Ways to Cope with a Breast Cancer Diagnosis

What happens when the treatment begins



Illustration by Emma Moreman

As more women survive breast cancer, in part due to early detection, more hospitals are adding programs and services that address the full spectrum of difficulties breast cancer patients typically face, from the physical to the emotional to the practical.

Although every breast cancer patient’s experience is unique, there are common challenges, says Jessica Ryan, MD, a breast surgeon at Elliot Breast Health Center in Manchester. For starters, there is the emotional trauma of the breast cancer diagnosis itself. It can be a lonely time, Ryan says; Even a woman who is fortunate enough to have a robust support system with many involved family members and friends can feel alone and isolated as she struggles to emotionally process the diagnosis and its potential consequences.

From there, challenges quickly mount. Patients can be overwhelmed by the cancer diagnosis and struggle to understand their treatment options. In rural or remote areas like northern New Hampshire, patients often face issues around accessibility of care. Patients must contend with a changing body and with the side effects of chemotherapy, which can include nausea, fatigue, hair loss, nerve damage and impaired heart function. Patients’ sleep can suffer, leaving them more vulnerable to depression.

The financial burden that comes with a cancer diagnosis can also be a tremendous concern, says Lisa Delahanty, APRN, manager of the Concord Hospital Breast Care Center. Even medication that is covered by insurance can cost upwards of $100 per month, and patients often worry about missing work and having inadequate healthcare coverage.

There can be difficulties related to sexual intimacy, too, says Sharon Gunsher, MD, FACS, medical director of Concord Hospital Breast Care Center and general surgeon at Concord Surgical Associates. Some women are rendered menopausal from breast cancer surgery — an experience that is particularly difficult for younger women — and must suddenly contend with hot flashes, weight gain and other menopause symptoms in addition to everything else they are going through.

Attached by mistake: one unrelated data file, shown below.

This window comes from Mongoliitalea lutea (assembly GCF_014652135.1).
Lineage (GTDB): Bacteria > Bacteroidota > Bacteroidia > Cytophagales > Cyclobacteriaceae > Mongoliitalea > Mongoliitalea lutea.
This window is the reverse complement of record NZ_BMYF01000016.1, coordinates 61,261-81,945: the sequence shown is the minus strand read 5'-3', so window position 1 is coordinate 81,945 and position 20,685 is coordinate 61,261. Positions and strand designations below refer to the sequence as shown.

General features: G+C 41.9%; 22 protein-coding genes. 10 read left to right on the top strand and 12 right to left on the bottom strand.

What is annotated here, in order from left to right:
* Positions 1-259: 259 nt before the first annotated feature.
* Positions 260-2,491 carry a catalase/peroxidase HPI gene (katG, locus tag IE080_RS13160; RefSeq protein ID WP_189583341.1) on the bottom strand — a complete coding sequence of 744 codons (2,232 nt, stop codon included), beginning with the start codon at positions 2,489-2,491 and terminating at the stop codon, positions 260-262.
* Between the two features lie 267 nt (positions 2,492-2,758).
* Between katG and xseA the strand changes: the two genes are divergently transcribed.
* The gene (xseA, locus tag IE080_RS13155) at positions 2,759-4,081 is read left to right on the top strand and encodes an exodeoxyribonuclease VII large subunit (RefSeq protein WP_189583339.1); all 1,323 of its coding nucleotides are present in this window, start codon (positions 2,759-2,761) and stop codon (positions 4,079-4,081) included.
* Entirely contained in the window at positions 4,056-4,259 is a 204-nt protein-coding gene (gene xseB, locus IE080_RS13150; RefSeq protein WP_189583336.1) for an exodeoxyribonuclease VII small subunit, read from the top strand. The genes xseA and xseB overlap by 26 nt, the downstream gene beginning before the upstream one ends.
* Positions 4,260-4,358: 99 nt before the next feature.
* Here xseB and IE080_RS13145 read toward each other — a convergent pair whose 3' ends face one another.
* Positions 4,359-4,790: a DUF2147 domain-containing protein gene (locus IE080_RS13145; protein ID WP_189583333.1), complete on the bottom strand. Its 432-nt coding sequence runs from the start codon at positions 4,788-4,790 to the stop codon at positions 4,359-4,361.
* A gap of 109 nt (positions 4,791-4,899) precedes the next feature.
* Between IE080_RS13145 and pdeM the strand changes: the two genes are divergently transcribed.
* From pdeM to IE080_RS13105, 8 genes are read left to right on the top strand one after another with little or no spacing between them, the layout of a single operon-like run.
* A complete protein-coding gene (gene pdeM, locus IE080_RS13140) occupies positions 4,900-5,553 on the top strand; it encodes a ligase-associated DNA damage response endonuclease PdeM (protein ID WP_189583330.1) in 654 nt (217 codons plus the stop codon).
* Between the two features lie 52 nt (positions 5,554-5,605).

And the anxiety that begins upon hearing the cancer diagnosis can stay for life. Some patients describe experiencing PTSD-like symptoms when the time comes to report for their first mammogram following cancer treatment. “I’ve had many patients tell me they worry that it’s going to start the whole thing all over again,” Gunsher says. “It’s something they really struggle with.” Some patients never return for mammograms and follow-ups after treatment ends, Gunsher says, apparently choosing to risk that a problem will go undetected rather than subjecting themselves to the anxiety that the appointments will trigger.

The good news is, many hospitals are developing a wealth of what are known as “survivorship” services and activities. Survivorship focuses on life post-treatment, with a goal of helping patients not just survive but thrive. With the increasing attention and interest in this aspect of cancer care, “survivorship is becoming almost its own specialty” within the medical field, Ryan says.

A sampling of survivorship programs at Granite State hospitals includes anticancer lifestyle courses that help patients make beneficial changes in their lives; talks given by prosthetics professionals who provide guidance on options after breast cancer surgery; and lectures, activities and support groups that connect women with each other and with healthcare experts while easing the stress and anxiety that can plague breast cancer patients. In addition, some hospitals offer programs geared for care providers and family members.

Although the more social gatherings such as support groups are not everyone’s cup of tea, many women find them well worth the time. “Patients get a lot of support from hearing each other’s story,” Ryan says. “It just makes them feel that they’re not alone ... They realize, ‘Oh, I’m not the only one going through this,’” which can be a source of great relief and comfort.

And research shows that the mind-body connection is real, providing evidence that support groups alleviate stress, improve quality of life and even reduce the risk of breast cancer recurrence, Delahanty notes.

While mind-body initiatives and other complementary techniques have clearly gained followers, Ryan cautions that complementary approaches should augment — rather than replace — conventional cancer care. But importantly, she says, such techniques provide women with an opportunity to focus on what should be their top priority: themselves and their well-being. Asked to name the most important person in their life, she says, most breast cancer patients name their husband or children. “They’ll list 12 people before it gets down to them,” Ryan says. “I tell them, ‘With this diagnosis, that needs to change. You have to be number one.’ And I think a big part of investing in survivorship programs and activities is really making that distinction.”

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